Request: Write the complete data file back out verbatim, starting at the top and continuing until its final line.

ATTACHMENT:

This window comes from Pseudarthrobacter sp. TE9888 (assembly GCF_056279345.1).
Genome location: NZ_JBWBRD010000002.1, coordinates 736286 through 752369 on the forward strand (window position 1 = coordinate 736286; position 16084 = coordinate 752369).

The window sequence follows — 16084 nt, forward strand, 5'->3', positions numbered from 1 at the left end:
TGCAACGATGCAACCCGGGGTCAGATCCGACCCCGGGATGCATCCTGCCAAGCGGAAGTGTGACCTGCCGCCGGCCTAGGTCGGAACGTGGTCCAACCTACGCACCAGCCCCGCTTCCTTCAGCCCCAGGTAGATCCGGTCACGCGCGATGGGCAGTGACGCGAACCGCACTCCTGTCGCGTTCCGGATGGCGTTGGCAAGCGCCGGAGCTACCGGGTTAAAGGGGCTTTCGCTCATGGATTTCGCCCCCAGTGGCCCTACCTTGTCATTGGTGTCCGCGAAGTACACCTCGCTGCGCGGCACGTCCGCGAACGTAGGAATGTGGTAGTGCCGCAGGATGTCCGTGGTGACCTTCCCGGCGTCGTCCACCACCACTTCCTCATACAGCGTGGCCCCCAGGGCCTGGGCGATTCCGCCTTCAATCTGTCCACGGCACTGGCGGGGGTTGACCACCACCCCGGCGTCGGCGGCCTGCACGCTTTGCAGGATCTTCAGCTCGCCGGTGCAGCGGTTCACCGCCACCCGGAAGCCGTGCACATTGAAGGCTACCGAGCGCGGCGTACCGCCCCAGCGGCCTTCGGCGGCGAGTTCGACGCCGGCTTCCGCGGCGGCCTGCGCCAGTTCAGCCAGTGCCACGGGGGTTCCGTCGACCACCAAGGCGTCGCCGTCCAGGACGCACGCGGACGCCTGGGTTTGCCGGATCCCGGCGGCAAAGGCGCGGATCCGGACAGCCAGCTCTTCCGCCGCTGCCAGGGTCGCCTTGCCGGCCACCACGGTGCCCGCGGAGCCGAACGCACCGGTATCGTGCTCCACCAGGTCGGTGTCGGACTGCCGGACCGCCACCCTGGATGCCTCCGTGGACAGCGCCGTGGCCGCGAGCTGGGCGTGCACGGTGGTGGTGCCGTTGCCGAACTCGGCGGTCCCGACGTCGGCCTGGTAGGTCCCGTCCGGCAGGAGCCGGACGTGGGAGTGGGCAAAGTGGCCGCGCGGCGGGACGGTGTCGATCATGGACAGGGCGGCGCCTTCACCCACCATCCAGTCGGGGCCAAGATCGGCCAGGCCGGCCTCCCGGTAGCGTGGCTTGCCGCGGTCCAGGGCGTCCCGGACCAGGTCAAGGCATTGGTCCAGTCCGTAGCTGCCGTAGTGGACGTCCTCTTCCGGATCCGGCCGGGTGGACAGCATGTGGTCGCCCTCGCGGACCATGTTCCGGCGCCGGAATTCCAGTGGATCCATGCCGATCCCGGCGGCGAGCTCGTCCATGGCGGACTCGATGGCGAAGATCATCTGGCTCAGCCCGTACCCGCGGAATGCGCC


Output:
This window comes from Pseudarthrobacter sp. TE9888 (assembly GCF_056279345.1).
Genome location: NZ_JBWBRD010000002.1, coordinates 736286 through 752369 on the forward strand (window position 1 = coordinate 736286; position 16084 = coordinate 752369).

The window sequence follows — 16084 nt, forward strand, 5'->3', positions numbered from 1 at the left end:
TGCAACGATGCAACCCGGGGTCAGATCCGACCCCGGGATGCATCCTGCCAAGCGGAAGTGTGACCTGCCGCCGGCCTAGGTCGGAACGTGGTCCAACCTACGCACCAGCCCCGCTTCCTTCAGCCCCAGGTAGATCCGGTCACGCGCGATGGGCAGTGACGCGAACCGCACTCCTGTCGCGTTCCGGATGGCGTTGGCAAGCGCCGGAGCTACCGGGTTAAAGGGGCTTTCGCTCATGGATTTCGCCCCCAGTGGCCCTACCTTGTCATTGGTGTCCGCGAAGTACACCTCGCTGCGCGGCACGTCCGCGAACGTAGGAATGTGGTAGTGCCGCAGGATGTCCGTGGTGACCTTCCCGGCGTCGTCCACCACCACTTCCTCATACAGCGTGGCCCCCAGGGCCTGGGCGATTCCGCCTTCAATCTGTCCACGGCACTGGCGGGGGTTGACCACCACCCCGGCGTCGGCGGCCTGCACGCTTTGCAGGATCTTCAGCTCGCCGGTGCAGCGGTTCACCGCCACCCGGAAGCCGTGCACATTGAAGGCTACCGAGCGCGGCGTACCGCCCCAGCGGCCTTCGGCGGCGAGTTCGACGCCGGCTTCCGCGGCGGCCTGCGCCAGTTCAGCCAGTGCCACGGGGGTTCCGTCGACCACCAAGGCGTCGCCGTCCAGGACGCACGCGGACGCCTGGGTTTGCCGGATCCCGGCGGCAAAGGCGCGGATCCGGACAGCCAGCTCTTCCGCCGCTGCCAGGGTCGCCTTGCCGGCCACCACGGTGCCCGCGGAGCCGAACGCACCGGTATCGTGCTCCACCAGGTCGGTGTCGGACTGCCGGACCGCCACCCTGGATGCCTCCGTGGACAGCGCCGTGGCCGCGAGCTGGGCGTGCACGGTGGTGGTGCCGTTGCCGAACTCGGCGGTCCCGACGTCGGCCTGGTAGGTCCCGTCCGGCAGGAGCCGGACGTGGGAGTGGGCAAAGTGGCCGCGCGGCGGGACGGTGTCGATCATGGACAGGGCGGCGCCTTCACCCACCATCCAGTCGGGGCCAAGATCGGCCAGGCCGGCCTCCCGGTAGCGTGGCTTGCCGCGGTCCAGGGCGTCCCGGACCAGGTCAAGGCATTGGTCCAGTCCGTAGCTGCCGTAGTGGACGTCCTCTTCCGGATCCGGCCGGGTGGACAGCATGTGGTCGCCCTCGCGGACCATGTTCCGGCGCCGGAATTCCAGTGGATCCATGCCGATCCCGGCGGCGAGCTCGTCCATGGCGGACTCGATGGCGAAGATCATCTGGCTCAGCCCGTACCCGCGGAATGCGCC